The news from liberated Tehran is perplexing. As I undestand it, having read the published wisdom of Sen. Edward Kennedy, the Hon. Andy Young and others of like mind, Iran has just been saved from the worst tyrant in the history of the world. I speak of the shah, a tyrant worse than any Chilean general ever heard of, a tyrant even worse than Somoza! He absconded with anywhere from $2 billion to $35 billion -- on this the scholars are still in dispute. He butchered hundreds of thousands of people. He skiied in the Alps without benefit of clergy. Yet finally, just short of a year ago the Iranians were delivered from his rule, and in his stead came a saintly horde of holy men led by the Rev. Mr. Ruhollah Khomeini. One would have expected gaiety in downtown Tehran and mosques full of happy faces.

The Rev. Khomeini should have been happiest of all. In years gone by, he has been a somewhat obscure figure, despite his formidable scowis and occasional temper tantrums that suggested close communication with the winged spirits of the higher altitudes. Earnestly rubbing his noodle into the prayer rug and inculcating his arcane message of love to only a handful of rube students, he left little mark. Then he began to quibble over the clandestine stipends Savak was paying the other mullahs, and he began to heave off his shocking views of the world. What is more, he phrased these views in a style that has become all to familiar. The shah sent him packing, and in exile he did live until network TV discovered him ranting in a Paris suburb. From then on he became a star of the evening news, and in time a mob of merry yokels welcomed him back to Tehran even as a lugubrious shah flew thither.

Yet somehow peace and contentment did not come to Iran. Oh, that is not to say that there were not happy days. There were hundreds of executions. The jails were replenished with hasbeens. Street demonstrations, though erratic, continued. And even the Rev. Khome Rev. Khomeini knew periods when the buzz between his ears was faint. After all, he now had his Islamic republic. Women had safely been stowed away beneath their chadors, and rock music was no more. In historic Qom, the Rev. Khomeini spent halcyon days sweetly lapping up his luncheons of bread and gravy, perhaps mulling over plans for a few new prisons, but nothing more.

Then five weeks ago he filled with a stupendous fury. When one pauses to think about it, the thing is odd. He should have been purring with holy contentment. the shah had been shipped to a New York hospital. he He underwent a painful operation. The holy man should have been kicking up his heels. But no. He was in a fury. Did the shah's sudden reemergence remind the Rev. Khomeini of the celebrity he had lost? Did he in far off Qom suddenly yearn to star again on network TV? This is not to be ruled out. He and his followers are putting on a show that no TV executive could ever have confected.

The appalling spectacle that has been pothering Iran for over a month now brings together two irrational forces. The first is the anti-Americanism of a congeries of people who quite obviously knew very little about America beyond what they have picked up from the more hysterical regions of the American left. Last week when the holy man rumbled on about "world-eating American imperialism" and beseeched his supporters "to rub America's snout into the dust," the rhetoric was pure Khomeini, but the themes were indistinguishable from those of many American radicals, who see America as a land inhabited by militarists, CIA agents, opressed minorities and devious tycoons. (And here may we pause to note that the themes of America's radical left are increasingly at one with those of America's radical right.)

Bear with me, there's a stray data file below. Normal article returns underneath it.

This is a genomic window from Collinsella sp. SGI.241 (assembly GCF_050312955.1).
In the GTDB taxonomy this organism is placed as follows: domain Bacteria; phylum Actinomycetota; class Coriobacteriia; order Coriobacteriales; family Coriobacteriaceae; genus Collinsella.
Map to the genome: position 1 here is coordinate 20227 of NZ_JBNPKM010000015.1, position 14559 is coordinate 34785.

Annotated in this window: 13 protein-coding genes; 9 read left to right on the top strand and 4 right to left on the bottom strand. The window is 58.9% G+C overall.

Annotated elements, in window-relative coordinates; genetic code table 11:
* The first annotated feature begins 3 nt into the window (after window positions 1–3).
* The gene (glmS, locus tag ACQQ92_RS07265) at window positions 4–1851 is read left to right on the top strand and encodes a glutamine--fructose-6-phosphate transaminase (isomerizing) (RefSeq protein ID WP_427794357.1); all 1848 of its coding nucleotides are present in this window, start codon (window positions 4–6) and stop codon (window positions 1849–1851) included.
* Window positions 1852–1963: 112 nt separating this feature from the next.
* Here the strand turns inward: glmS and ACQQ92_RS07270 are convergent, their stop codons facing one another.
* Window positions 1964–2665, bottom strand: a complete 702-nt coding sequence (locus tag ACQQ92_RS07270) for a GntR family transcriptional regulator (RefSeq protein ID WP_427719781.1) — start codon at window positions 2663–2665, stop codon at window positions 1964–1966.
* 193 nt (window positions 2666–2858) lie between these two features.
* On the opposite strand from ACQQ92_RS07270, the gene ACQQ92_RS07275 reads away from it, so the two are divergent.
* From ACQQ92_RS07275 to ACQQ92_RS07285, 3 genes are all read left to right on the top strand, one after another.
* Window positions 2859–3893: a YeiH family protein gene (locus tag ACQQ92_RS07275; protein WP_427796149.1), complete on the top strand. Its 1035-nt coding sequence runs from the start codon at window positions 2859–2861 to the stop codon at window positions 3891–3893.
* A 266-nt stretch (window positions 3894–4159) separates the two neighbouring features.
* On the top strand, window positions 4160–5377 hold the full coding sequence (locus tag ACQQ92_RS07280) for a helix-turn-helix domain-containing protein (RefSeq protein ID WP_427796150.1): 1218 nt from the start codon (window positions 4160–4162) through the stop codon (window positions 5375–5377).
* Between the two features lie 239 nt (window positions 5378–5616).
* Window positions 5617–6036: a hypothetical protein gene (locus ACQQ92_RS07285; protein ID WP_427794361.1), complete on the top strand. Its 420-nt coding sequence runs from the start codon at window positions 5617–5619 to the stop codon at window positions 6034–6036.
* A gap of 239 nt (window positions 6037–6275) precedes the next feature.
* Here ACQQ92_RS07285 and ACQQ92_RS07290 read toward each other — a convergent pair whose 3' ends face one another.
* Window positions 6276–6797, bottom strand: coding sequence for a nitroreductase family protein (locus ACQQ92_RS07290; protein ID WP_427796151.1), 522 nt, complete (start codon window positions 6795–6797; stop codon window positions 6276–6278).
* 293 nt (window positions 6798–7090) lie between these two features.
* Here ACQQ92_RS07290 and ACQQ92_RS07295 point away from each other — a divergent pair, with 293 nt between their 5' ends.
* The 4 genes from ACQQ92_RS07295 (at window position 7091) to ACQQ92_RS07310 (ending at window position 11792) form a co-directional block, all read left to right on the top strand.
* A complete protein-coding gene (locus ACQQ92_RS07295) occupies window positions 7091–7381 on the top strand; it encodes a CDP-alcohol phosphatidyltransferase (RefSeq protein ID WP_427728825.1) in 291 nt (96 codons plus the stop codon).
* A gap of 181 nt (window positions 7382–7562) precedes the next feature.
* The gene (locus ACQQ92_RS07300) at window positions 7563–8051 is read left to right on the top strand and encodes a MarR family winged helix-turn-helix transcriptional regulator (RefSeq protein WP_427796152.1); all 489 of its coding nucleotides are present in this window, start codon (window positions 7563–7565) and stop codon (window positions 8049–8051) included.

Anti-Amercanism is a vicious and unreasoning bigotry. No expedient, not the return of the shah or even his public beheading by the remarkable Sen. Kennedy, would assuage it for long. The only intelligent way to deal with anti-Americanism is to tear a page from the Israelis' manual on defense against bigotry. That is to say our government must cease rendering itself contemptible to the world and must respond decisively and punitively to those who violate our rights.

The second irrational force involved in this imbroglio is, alas, the Carter administration. The Rev. Khomeini's fevered mobs began this farce with an act of war. Ever since, they have acted as bellicosely as they could -- a point that even our government might admit to had Allah in his munificence allowed a few nuclear devices to fall into the holy man's hands. It is as irrational for our government to pad about the world taking legalistic briefs to the United Nations and to the International Court of Justice as it would be for a woman to bubble on about the weather and to powder her nose while being raped. The holy man has made himself clear: he is not susceptible to international law or diplomacy. To act as though he were is as irrational as it is to continue to saunter along insisting on the safety and comfort of the hostages -- 50 men and women who have been brutalized by lunatics day and night for five weeks. The Iranians are besotted in anti-Americanism. Our government is drunk on a cheap vision of Wilsonian idealism.

To appreciate just how tragic and altered our condition in the world has become, reflect on the thoughts of an observer comfortably removed from it all. Jean-Francois Revel, writing in the Nov. 24 issue of the Parisian magazine L'Express, asserts that the United States, "the aggressed-upon nation," has "by a sort of tacit, and all the more overwhelming, consensus, been put outside the law, banished from the international community by its own allies." I think this is true. We are now a pariah nation, exposed to the bigoted rage of any foreign mob. The Carter administration's overindulgence in Wilsonian pieties will nt protect us and will only bring us more of the world's contempt.